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July 14, 2006
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Texas Now Boasts Perfect Credit Ratings, Media Missing In Action
Trivia Tidbit of the Day: Part 974 -- State Credit Ratings-
Governmental credit ratings are a funny thing.
In some ways, they don't mean a whole lot. If government wants to overspend (and borrow to do so), it will find a way to do it. And politicians-- if they've already demonstrated that they don't care about overspending-- don't really care about saving a half-percent here or there on the interest rate along the way.
But in other ways, credit ratings mean a lot. When you're dealing with many billions of dollars, or even perhaps trillions, a better or worse credit rating could mean the difference of many, many millions more or fewer dollars in interest payments over the long run. In an international context, a better or worse credit rating might have myriad geopolitical implications.
More importantly, credit ratings symbolize how fiscally prudent a government is. Does the government live within its means, for the most part? Does the government's revenue fluctuate wildly, and in response, does the government just spend like drunken sailors when it has money and flail and cut arbitrarily when it doesn't?
A state's bond rating is a statement. It says a lot about a state and its general fiscal management.
Historically, Texas has seen booms and busts, booms and busts, booms and busts. A lot of them. A lot of big, infamous ones, and several big-but-quiet ones. Oil. Real estate. Banking. Agricultural. Ups and downs in the economy have led to ups and downs in tax revenue, which hasn't always been paired with smart spending. For example, Ann Richards and the Democrat-dominated legislature built an absurdly high number of prisons in the early 1990s. This explosion in prison construction, funded during one of the relatively "good times," was a locked-in spending item that proved exceedingly difficult to begin unraveling until very recently.
The result of the booms and busts and some of the strange spending habits of politicians was that Texas never had great credit ratings. Never horrible, per se, but never great. Simple states with simple economies and predictable revenue and spending trajectories tend to have the best credit ratings. Always have, probably always will.
States like Texas, with booming immigrant populations, are also more susceptible to ballooning costs in Medicaid and other assistance programs than slow-growing, low-immigration states.
To smooth out the booms and busts, Texas voters approved a constitutional amendment creating the Economic Stabilization Fund (ESF, or "Rainy Day Fund") in the November 1988 general election. Essentially, the fund is replenished by oil and gas taxes collected, above a given level.
But a combination of slumping energy prices and a propensity to use the Rainy Day Fund as bonus budget money kept it from really achieving its purpose until the past several years. As recently as the year 2000, Texas' Rainy Day Fund had less than a hundred million dollars in it, which is practically nothing in a state as large as Texas.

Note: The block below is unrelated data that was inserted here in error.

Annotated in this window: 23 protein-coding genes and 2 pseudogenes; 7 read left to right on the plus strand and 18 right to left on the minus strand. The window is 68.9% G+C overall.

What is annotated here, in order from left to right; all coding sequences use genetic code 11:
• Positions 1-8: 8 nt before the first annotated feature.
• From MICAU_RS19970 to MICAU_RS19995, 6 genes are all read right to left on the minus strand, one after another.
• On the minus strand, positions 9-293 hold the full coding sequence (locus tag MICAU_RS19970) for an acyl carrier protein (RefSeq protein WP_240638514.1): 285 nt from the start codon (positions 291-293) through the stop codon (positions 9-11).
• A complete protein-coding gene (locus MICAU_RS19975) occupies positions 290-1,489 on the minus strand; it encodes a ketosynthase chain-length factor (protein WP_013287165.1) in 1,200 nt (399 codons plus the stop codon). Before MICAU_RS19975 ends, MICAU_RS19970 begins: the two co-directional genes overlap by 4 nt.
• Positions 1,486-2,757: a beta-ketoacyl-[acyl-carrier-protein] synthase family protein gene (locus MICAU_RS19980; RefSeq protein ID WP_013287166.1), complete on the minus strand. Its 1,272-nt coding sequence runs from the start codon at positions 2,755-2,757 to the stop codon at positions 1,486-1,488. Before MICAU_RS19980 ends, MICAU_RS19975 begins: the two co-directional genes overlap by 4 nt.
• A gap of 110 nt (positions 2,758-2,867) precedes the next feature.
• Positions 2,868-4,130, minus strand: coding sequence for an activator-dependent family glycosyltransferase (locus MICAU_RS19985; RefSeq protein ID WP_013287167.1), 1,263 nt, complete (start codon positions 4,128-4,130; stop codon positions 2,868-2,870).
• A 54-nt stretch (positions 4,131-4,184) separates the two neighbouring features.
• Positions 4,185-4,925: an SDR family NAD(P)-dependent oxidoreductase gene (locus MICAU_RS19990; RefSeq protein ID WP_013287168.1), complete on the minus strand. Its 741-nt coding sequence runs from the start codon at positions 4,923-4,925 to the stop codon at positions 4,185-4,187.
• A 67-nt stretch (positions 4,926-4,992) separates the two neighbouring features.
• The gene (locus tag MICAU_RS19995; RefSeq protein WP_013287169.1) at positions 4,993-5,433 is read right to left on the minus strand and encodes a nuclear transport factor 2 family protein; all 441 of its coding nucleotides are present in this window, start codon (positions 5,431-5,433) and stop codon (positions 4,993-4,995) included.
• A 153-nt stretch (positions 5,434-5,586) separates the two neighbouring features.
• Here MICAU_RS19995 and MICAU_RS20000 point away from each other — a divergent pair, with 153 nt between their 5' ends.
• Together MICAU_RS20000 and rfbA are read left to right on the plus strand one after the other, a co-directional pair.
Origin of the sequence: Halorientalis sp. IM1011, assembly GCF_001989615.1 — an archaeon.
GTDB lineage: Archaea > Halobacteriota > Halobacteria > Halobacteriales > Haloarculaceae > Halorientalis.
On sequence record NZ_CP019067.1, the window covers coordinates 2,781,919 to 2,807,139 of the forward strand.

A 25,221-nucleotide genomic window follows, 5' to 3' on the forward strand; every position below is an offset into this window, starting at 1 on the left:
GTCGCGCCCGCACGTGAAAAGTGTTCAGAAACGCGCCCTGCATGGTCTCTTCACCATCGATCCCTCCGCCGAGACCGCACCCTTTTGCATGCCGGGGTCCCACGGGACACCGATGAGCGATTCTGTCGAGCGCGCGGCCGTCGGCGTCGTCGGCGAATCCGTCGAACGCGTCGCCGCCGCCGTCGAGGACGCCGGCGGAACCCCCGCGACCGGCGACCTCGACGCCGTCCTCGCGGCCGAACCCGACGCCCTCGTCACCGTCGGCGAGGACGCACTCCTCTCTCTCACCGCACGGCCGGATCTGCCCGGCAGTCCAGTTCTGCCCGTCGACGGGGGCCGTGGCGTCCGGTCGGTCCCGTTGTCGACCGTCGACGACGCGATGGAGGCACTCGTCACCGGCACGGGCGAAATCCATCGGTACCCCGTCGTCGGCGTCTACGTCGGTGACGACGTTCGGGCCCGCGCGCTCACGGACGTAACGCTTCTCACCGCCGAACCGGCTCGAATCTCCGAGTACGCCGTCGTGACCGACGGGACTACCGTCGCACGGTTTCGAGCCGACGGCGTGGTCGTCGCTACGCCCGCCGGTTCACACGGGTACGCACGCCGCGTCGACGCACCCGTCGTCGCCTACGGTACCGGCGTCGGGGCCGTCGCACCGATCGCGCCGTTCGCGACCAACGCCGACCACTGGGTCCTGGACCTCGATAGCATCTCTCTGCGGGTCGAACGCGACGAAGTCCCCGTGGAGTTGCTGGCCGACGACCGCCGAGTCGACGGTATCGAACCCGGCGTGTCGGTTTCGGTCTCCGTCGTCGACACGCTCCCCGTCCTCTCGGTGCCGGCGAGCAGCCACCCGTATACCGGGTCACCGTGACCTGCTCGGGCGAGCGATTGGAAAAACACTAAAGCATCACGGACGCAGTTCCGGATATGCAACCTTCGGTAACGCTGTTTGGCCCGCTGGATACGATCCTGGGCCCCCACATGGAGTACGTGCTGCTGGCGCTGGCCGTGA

All that began to change when Republicans finally took full and persistent control of the entire state government of Texas. It's now been two decades since any Democrat has won statewide elected office, but many people forget that it's actually only been about ten years since Republicans finally took control of the state legislature.
When the GOP took over the legislature a decade ago, the Rainy Day Fund was in the low hundreds of millions of dollars. The fund now has nearly a hundred times more cash in it than in the year 2000-- several billion dollars. Thanks to fiscal discipline in 2009 and 2011 legislative sessions, mostly the result of veto threats from Governor Rick Perry ("Protect the Rainy Day Fund, or else you'll be coming back for as many special sessions as it takes."), Texas' Rainy Day Fund grew throughout the Great Recession and now earns hundreds of millions of dollars in interest alone each year:
The Rainy Day Funds of Texas and Alaska alone are now larger than the stabilization funds of all other states combined. Again, this all happened during the worst economic calamity since the Great Depression. Indeed, Texas' improved economic stabilization fund and credit ratings both happened just as America's credit ratings, infamously, were falling under President Barack Obama.
Which brings me to Texas' current credit ratings.
For years, Texas has slowly crept upward toward those perfect ratings. As the Rainy Day Fund has grown in Texas, rating agencies have been more likely to bestow better and better ratings. A somewhat respectable (for a state) AA became AA+ became AAA. Two of the three rating agencies, Fitch and Moody's, have both considered Texas to be perfect for some time now, but S&P was holding out.
Indeed, after Governor Perry went to Missouri earlier this year to court businesses to come to Texas, Missouri's liberal Democrat Governor Jay Nixon knocked Texas for not having a perfect AAA rating. Politifact, of course, rated Nixon's claim as "true," despite technically only being one-third true. One wonders whether the Politifact folks will update their rating, which was made just one month ago, now that Texas does indeed have perfect ratings from all three ratings agencies. Probably not. They tend to let obsolete ratings stand, rather than using them to inform and explain important changes in the world to their readers.